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Fall Gardening Tips

Fall is for planting, but it is for much more as you prepare your gardens for winter. I have already covered fall planting, but there are a number of other tasks that should be done at this time. They include:

  • Mowing Your Lawn. Continue to mow at 2 ½” to 3” until it stops growing for the season. Then mow it one more time at 2” to 21/2”.
  • Divide Perennials. Fall is a good time to thin out your perennials that have overtaken your garden. Just dig up the plants and divide the roots into four pieces – quarter it. Use a sharp shovel, loppers, pruning shears or other sharp tool. Then replant one piece back into your garden and place the others in nursery pots to give to your gardening friends, plant in another of your gardens or donate to a garden club plant sale.
  • Transition Oversummering House Plants Indoors. This may sound simple, but it isn’t. If plants have spent the whole summer outdoors, do not just abruptly bring them indoors. This may traumatize them. Instead, bring them inside for the night as temperatures begin to dip to about 50º or less, depending on the plant’s lowest temperature tolerance. Each morning, take the plants back outdoors until just before the daytime temperature also dips below the plants’ tolerance levels. By then, they should be acclimated to living indoors for the winter.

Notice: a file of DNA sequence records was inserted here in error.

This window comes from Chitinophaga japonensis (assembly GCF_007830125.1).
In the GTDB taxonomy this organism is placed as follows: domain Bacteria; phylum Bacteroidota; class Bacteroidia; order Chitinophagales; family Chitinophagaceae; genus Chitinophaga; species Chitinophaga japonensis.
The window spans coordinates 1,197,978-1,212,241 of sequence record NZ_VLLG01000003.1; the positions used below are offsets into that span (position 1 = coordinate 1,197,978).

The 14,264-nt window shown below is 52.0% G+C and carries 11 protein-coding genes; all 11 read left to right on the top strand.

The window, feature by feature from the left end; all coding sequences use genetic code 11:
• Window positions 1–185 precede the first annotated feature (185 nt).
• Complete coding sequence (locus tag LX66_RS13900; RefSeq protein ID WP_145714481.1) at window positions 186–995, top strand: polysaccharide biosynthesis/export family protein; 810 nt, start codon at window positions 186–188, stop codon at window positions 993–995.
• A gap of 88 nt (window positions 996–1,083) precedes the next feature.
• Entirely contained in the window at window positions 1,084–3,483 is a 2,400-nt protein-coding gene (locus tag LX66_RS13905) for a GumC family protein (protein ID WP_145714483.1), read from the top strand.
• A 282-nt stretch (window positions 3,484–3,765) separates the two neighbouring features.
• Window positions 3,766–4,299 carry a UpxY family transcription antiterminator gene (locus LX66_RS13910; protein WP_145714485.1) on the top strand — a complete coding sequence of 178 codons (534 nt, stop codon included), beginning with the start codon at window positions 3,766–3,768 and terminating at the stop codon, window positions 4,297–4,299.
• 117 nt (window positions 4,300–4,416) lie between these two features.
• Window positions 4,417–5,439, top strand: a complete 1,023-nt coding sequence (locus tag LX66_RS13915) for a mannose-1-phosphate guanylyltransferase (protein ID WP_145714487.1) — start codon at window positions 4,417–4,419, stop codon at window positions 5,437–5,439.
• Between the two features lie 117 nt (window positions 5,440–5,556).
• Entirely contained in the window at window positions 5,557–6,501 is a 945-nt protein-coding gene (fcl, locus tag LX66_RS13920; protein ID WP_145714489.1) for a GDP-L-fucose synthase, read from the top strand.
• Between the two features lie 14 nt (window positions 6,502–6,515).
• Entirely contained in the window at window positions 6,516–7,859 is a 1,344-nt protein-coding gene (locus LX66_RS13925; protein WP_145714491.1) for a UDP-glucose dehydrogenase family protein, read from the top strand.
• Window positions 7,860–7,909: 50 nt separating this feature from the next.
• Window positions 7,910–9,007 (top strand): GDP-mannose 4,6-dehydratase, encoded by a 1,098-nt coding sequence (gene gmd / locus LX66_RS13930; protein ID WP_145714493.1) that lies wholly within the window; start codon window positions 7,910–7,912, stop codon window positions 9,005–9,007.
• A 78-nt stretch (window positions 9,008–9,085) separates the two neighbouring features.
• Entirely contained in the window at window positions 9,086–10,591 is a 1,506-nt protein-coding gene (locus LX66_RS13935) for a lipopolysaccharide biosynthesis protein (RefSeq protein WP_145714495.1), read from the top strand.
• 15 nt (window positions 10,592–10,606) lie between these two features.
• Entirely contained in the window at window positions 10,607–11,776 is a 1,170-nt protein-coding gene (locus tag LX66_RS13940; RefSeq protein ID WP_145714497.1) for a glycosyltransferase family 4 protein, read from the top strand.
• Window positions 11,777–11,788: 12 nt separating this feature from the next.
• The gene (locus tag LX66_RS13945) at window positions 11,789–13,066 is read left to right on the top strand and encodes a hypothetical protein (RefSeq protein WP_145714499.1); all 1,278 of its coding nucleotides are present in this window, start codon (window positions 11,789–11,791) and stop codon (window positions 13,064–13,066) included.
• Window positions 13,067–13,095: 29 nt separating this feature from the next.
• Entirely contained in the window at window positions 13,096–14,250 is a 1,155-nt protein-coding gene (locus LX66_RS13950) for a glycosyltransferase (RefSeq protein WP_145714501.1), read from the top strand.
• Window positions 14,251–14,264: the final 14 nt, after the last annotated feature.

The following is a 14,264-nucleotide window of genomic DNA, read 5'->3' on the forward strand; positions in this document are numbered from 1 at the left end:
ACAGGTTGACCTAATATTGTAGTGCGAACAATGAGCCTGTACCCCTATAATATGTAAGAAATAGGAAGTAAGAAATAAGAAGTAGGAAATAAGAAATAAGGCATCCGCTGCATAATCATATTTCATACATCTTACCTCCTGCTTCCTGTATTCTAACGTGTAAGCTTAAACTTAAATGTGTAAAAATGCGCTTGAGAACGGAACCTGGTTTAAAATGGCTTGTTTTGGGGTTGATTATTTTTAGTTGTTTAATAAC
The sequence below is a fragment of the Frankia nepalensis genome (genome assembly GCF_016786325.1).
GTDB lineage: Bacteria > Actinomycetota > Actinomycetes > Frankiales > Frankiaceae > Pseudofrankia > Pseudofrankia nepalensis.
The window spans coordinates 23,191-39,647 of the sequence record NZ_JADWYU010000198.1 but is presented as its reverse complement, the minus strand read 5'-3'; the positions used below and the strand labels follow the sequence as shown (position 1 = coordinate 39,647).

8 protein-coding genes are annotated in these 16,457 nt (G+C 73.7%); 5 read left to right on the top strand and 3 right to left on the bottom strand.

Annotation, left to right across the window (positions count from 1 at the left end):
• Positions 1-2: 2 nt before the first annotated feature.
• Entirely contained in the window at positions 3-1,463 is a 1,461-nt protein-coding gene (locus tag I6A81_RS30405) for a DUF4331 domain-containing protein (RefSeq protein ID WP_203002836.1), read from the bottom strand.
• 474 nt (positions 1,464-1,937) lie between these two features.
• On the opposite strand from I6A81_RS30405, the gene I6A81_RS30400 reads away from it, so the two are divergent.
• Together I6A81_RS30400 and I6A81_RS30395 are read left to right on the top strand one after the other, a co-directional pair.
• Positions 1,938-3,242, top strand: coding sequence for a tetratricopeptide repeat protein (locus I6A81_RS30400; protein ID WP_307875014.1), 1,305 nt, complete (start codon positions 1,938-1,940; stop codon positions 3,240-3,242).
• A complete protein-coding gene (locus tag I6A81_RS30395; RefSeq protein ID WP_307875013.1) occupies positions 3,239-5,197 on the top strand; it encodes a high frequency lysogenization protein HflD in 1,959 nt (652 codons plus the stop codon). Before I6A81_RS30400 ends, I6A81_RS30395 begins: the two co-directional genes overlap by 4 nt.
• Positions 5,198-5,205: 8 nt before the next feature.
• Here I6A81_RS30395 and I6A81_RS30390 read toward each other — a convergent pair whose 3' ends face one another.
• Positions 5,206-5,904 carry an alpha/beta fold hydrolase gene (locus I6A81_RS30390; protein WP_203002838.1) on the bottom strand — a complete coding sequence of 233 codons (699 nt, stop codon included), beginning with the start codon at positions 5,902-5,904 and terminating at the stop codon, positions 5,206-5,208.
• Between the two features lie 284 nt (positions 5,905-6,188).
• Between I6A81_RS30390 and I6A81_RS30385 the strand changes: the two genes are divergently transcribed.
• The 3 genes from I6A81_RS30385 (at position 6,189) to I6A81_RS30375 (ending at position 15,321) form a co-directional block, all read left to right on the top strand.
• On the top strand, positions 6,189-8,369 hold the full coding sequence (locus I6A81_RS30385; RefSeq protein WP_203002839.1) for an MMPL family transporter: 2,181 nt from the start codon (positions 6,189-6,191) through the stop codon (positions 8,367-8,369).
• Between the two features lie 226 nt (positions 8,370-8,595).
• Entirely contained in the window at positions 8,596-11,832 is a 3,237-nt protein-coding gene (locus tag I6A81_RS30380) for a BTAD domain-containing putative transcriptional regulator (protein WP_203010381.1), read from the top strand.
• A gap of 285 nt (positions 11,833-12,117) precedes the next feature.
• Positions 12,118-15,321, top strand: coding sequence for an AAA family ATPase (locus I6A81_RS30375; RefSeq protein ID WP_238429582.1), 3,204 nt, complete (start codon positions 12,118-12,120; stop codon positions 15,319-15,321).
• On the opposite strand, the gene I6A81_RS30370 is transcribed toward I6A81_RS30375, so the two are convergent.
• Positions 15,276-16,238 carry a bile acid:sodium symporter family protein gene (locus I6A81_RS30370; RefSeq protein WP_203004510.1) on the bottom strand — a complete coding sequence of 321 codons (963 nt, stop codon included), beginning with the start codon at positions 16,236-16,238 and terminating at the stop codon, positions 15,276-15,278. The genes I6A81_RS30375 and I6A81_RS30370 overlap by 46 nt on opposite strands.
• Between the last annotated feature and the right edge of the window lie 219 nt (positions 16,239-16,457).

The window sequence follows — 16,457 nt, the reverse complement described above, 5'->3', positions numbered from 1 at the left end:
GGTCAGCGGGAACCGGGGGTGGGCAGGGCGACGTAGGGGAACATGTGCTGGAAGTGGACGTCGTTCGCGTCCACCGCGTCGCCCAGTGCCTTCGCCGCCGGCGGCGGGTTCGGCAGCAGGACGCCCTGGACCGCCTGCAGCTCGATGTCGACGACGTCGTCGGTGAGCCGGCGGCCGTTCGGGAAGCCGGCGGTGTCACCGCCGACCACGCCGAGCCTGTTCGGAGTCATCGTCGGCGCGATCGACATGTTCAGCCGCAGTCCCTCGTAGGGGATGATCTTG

• Care For Tender, Portable Plants. Many containerized perennials, and even shrubs, need to be overwintered away from the clutches of Old Man Winter. I recommend a cold frame. Cold frames may be available at some local garden centers and even some of the big boxes, or they can be purchased online. Cold frames look like a miniature greenhouse and come in many sizes, shapes and materials. Some are soft plastic and can be folded  up like a tent when not in use. Others are glass, Lexan or plexiglass in wood, metal or plastic frames. You can even make one yourself with old storm windows or doors.

Of course, watering is still necessary if we don’t get sufficient rainfall. Plants need an inch of water a week right up until the ground freezes

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